Relations between the two Koreas took a sharp nose-dive in 1976, when two American soldiers were killed by a pack of axe-wielding North Koreans. The cause of the trouble was a poplar tree which stood next to the Bridge of No Return: a UNC outpost stood next to the bridge, but its direct line of sight to the next Allied checkpoint was blocked by the leaves of the tree, so on August 18 a five-man American detail was dispatched to perform some trimming. Although the mission had apparently been agreed in advance with the North, sixteen soldiers from the KPA turned up and demanded that the trimming stop. Met with refusal, they launched a swift attack on the UNC troops using the axes the team had been using to prune the tree. The attack lasted less than a minute, but claimed the life of First Lieutenant Mark Barrett, as well as Captain Bonifas (who was apparently killed instantly with a single karate chop to the neck). North Korea denied responsibility for the incident, claiming that the initial attack had come from the Americans.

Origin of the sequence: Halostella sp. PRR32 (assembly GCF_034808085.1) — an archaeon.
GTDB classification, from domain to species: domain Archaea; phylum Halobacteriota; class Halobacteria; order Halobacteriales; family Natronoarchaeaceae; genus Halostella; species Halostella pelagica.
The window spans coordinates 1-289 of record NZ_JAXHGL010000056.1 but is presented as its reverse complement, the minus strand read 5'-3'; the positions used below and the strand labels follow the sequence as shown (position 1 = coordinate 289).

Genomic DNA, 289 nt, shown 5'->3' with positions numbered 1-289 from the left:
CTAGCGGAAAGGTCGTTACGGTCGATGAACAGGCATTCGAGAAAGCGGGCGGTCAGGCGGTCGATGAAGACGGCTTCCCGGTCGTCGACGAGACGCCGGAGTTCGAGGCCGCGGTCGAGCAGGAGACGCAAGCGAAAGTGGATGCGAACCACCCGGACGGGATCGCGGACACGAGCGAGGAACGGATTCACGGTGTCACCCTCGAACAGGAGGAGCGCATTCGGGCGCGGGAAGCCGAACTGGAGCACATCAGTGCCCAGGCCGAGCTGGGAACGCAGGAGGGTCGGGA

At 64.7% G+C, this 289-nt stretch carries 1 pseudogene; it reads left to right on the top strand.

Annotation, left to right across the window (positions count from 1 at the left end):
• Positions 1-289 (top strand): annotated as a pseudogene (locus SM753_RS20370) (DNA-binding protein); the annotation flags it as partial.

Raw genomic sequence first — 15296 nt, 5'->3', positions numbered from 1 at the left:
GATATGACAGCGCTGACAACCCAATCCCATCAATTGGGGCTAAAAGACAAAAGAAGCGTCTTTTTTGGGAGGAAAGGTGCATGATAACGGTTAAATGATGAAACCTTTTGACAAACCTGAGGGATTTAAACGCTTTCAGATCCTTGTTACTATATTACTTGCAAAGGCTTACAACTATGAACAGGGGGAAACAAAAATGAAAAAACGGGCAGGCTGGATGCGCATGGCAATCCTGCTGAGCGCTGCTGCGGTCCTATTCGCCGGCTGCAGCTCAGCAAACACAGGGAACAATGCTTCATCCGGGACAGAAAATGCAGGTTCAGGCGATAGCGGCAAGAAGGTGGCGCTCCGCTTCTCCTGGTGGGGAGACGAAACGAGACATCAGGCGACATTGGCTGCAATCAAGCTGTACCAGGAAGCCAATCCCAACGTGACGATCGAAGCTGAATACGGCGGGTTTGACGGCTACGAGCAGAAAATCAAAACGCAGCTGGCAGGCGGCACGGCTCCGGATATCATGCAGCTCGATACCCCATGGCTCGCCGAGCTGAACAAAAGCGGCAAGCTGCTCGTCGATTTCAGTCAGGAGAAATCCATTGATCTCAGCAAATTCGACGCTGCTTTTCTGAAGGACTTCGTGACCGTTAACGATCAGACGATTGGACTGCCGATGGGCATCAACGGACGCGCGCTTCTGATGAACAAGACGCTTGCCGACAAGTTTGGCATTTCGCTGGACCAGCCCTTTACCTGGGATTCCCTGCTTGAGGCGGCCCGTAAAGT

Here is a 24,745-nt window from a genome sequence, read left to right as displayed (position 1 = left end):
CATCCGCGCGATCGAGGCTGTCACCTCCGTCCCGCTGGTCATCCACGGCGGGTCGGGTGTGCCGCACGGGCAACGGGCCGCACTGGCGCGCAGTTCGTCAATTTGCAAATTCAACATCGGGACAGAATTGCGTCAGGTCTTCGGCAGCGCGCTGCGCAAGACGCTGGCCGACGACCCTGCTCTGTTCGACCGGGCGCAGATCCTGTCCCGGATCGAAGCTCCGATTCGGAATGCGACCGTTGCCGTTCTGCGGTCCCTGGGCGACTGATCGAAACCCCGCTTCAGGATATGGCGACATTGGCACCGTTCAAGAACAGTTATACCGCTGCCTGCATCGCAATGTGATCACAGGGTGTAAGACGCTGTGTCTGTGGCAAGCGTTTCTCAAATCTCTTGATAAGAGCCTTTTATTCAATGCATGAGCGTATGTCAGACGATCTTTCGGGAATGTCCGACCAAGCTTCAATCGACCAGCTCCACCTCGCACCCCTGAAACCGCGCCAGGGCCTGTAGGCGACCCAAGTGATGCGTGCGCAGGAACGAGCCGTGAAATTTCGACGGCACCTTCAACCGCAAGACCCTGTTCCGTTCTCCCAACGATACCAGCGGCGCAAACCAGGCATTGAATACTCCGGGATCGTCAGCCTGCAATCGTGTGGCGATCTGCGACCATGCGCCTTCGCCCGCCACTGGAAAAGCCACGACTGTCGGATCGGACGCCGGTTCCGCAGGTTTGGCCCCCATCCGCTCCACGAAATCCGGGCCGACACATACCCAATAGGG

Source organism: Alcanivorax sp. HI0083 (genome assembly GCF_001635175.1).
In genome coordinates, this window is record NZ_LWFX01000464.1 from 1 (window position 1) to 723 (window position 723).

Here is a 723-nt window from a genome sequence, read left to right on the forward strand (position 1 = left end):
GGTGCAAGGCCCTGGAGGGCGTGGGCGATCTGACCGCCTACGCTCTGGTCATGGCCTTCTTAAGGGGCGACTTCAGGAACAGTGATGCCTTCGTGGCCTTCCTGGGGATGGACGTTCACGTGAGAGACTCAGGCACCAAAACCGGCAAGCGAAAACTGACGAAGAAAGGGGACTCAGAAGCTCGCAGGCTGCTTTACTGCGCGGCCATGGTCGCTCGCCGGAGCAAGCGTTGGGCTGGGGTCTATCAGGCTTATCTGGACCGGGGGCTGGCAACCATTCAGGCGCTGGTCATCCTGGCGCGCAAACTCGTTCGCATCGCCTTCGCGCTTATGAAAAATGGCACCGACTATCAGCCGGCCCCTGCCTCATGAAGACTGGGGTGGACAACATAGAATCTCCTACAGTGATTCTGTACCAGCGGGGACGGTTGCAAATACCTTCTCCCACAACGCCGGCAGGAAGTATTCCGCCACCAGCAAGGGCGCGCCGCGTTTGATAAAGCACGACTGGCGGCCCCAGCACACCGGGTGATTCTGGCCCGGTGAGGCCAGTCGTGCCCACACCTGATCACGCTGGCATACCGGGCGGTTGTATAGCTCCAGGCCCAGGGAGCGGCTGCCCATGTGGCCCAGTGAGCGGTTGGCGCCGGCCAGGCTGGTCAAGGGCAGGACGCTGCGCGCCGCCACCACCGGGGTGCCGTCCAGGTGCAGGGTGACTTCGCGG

Three days later, the US launched Operation Paul Bunyan, a show of force that must go down as the largest tree-trimming exercise in history. A convoy of 24 UNC vehicles streamed towards the plant, carrying more than 800 men, some trained in taekwondo, and all armed to the teeth. These were backed up by attack helicopters, fighter planes and B-52 bombers, while an aircraft carrier had also been stationed just off the Korean shore. This carefully managed operation drew no response from the KPA, and the tree was successfully cut down.